Getting around Mauritius by bus Getting around Mauritius by bus

How to get around Mauritius

The easiest way to get around Mauritius is to hire a car or take a bus tour. One major highway runs north to south and a good network of paved, if sometimes narrow, roads cover the entire island.

Taxis, motorbikes and bicycles are also available for hire.

Mauritius also includes the islands of Rodrigues, Agalega and St. Brandon. The capital and largest city, Port Louis, is located on the main island of Mauritius.

In general the roads are well maintained, but be wary of potholes and Mauritian drivers, who tend to have little consideration for each other, let alone for two-wheeled traffic.

Buses are notorious for overtaking and then pulling in immediately ahead of other vehicles to pick up or drop off passengers.

Traffic drives on the left-hand side of the road. Speed limits are 110kph (68mph) on motorways, 80kph (50mph) on other non-urban roads and 40kph (25mph) in built-up areas. Seatbelts must be worn.


Transport options between islands

Air: Air Mauritius (www.airmauritius.com) operates daily flights from Mauritius to Rodrigues, a small island to the east of the mainland. Flight time is 1 hour, 30 minutes.

Air Mauritius also offers helicopter tours and charters from the international airport to several major hotels.


Sea: Mauritius Shipping Corporation (tel: +230 217 2284; www.mauritiusshipping.net) offers sailings between Port Mathurin (Rodrigues) and Port Louis (Mauritius).

The journey takes around 36 hours. On board you'll find four classes ranging from 2nd class up to deluxe cabins.

Several private operators offer cruises to offshore islands, as well as snorkelling and fishing excursions. A limited water-taxi service takes passengers from the Cauden Waterfront in Port Louis to various hotels.


On land

Car hire: Numerous local and international car hire companies are available in Mauritius, including Avis, Budget, Europcar, Hertz and Sixt.

To hire a car, drivers must usually be over the age of 23 and have held a driving licence for at least one year.

All foreigner visitors are technically required to have an International Driving Licence. Few rental agencies enforce this, but it's best to carry one as police may demand to see it.

It's recommended to take out comprehensive insurance despite the extra cost.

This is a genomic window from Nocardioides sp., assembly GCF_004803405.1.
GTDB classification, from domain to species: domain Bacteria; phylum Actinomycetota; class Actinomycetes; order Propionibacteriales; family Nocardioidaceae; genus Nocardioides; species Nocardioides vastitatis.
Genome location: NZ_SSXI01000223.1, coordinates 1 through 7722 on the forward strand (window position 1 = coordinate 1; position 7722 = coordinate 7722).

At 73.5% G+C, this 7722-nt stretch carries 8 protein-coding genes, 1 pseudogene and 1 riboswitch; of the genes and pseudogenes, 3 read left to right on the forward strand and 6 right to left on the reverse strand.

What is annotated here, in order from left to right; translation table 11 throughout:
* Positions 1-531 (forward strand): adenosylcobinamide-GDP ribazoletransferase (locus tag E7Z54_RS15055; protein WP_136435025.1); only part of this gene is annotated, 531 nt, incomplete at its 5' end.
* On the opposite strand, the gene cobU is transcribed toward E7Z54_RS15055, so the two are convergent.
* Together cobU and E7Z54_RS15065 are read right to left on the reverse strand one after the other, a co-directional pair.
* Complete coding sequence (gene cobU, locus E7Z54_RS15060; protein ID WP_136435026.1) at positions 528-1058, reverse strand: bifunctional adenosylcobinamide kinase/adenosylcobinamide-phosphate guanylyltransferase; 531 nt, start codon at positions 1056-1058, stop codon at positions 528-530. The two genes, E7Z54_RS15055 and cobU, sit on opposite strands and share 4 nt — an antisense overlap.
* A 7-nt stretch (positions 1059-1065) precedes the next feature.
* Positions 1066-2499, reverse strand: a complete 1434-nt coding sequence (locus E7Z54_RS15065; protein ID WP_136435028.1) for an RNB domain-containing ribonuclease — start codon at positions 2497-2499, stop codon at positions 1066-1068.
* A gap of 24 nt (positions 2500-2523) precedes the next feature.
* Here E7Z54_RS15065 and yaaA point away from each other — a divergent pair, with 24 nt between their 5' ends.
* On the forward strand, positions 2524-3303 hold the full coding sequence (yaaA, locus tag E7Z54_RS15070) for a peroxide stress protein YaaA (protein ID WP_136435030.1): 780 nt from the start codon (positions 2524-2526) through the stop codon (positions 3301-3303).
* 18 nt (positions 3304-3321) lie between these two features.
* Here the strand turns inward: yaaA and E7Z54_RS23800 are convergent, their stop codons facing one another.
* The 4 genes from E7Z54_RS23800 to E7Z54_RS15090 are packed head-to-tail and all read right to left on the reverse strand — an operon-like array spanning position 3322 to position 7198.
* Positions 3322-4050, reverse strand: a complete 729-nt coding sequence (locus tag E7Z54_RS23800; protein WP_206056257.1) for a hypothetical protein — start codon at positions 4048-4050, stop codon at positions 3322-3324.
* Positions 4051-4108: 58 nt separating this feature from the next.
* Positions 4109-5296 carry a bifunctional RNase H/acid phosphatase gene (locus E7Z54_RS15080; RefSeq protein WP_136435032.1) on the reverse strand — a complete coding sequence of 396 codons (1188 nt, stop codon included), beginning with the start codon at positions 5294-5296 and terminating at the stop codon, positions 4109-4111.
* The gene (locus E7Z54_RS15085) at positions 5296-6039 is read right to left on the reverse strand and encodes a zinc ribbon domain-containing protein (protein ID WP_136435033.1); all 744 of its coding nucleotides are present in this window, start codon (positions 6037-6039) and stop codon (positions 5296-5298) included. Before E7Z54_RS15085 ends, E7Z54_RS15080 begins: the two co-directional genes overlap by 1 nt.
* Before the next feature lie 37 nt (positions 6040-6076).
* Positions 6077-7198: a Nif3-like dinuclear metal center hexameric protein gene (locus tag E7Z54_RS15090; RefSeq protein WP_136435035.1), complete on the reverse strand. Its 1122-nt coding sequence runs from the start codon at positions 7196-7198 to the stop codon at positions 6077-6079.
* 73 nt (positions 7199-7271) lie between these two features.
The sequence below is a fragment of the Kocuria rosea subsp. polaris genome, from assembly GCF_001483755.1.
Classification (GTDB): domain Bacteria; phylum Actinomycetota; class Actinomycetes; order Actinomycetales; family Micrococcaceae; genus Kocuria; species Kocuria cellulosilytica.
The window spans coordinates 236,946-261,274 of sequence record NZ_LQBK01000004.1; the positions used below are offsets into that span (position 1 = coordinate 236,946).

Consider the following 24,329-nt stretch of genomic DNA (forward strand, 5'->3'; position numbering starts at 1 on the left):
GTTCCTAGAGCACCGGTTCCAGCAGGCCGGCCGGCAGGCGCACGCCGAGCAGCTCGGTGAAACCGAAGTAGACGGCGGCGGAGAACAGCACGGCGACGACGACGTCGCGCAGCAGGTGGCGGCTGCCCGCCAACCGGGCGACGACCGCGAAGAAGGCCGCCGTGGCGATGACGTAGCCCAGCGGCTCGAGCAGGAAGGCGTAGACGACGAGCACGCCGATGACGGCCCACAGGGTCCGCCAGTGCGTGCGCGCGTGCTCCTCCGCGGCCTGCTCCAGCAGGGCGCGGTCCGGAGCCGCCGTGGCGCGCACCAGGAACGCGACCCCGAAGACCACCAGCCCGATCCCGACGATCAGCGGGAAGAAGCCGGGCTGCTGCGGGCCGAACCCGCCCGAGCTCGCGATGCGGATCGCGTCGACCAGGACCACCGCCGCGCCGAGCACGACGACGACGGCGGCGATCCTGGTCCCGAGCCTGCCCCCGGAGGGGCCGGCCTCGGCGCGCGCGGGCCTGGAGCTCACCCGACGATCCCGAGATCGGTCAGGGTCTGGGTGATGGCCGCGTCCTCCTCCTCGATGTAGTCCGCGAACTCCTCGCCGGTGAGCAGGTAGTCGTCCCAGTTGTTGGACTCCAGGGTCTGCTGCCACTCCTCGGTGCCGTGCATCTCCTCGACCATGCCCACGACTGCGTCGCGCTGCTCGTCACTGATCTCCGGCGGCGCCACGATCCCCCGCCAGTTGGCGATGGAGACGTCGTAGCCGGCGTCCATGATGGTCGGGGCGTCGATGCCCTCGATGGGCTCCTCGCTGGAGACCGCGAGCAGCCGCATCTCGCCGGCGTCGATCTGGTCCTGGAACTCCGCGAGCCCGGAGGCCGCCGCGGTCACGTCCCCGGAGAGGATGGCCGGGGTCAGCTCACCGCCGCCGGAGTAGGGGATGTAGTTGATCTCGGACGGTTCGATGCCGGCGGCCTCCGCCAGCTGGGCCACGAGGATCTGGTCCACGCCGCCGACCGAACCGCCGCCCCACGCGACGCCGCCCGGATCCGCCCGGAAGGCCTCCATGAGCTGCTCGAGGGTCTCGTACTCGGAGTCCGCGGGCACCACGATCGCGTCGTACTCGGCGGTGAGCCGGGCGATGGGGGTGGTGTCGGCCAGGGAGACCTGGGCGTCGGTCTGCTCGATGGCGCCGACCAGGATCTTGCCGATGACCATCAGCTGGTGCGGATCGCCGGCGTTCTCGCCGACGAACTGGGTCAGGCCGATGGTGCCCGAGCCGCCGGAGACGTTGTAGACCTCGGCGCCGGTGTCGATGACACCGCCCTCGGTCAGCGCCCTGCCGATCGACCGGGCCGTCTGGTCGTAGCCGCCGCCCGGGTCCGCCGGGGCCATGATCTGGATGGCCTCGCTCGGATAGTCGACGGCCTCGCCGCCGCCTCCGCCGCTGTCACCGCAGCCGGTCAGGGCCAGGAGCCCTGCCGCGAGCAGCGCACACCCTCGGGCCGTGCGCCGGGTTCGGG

Motorcycle hire is available in Grand Baie, Flic en Flac, Mahébourg and Port Mathurin. You should be aware that most motorcycle hire is 'unofficial', so you may not be covered by insurance in event of an accident.

Taxi: Taxis are a good way to get around Mauritius. Operators such as Taxi Mauritius.com (+230-493-4065) also offer private tours. Visitors are advised only to take official registered taxis.

Taxis are regulated and metered. However, check that the meter is working – it’s often best to negotiate the fare before getting inside the car.

If you plan any sightseeing remember to also negotiate a set fare that includes waiting time. Tips are not customary for taxi drivers, but appreciated.

Bicycle: Cycling isn't really a practical means of transport in Mauritius given the heavy traffic, narrow roads and often inconsiderate drivers – but bikes are fine for cycling short distances along the coast.

The coast roads are pleasantly flat and also generally (though not always) less busy than those in the interior.

Most hotels and guesthouses can help you arrange bike hire (usually mountain bikes). Many offer this as a complimentary service for guests.

Most bikes are in reasonable condition, but be sure to check the brakes, gears and saddle before setting off. The bike should have a lock; use it, especially if you leave your bike at the beach or outside shops.

Avoid cycling anywhere at night, as most roads are poorly lit.

Bus: Buses are an inexpensive and reasonably comfortable way to get around Mauritius.

The three main government-run companies are National Transport, United Bus Services and Mauritius Bus Transport, each focusing on different parts of the island. There are also several large regional bus companies and scores of individual operators.

Tickets can be bought on the bus from the conductor. It's a good idea to keep small change handy as you probably won't get change.

It takes approximately an hour from Mahébourg to Curepipe, an hour from Curepipe to Port Louis, and an hour from Port Louis to Grand Baie.

There are no published timetables. Locals are the best source of information and can help you work out the best way to get from A to B. Bus stops tend to be marked with a white pole.

Long-distance buses run from around 6am to 6.30pm, though there is a late service between Port Louis and Curepipe until 11pm. Generally there are buses every 15 minutes or so on the major routes.


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Latest update: How to get around Mauritius: 19 March, 2020


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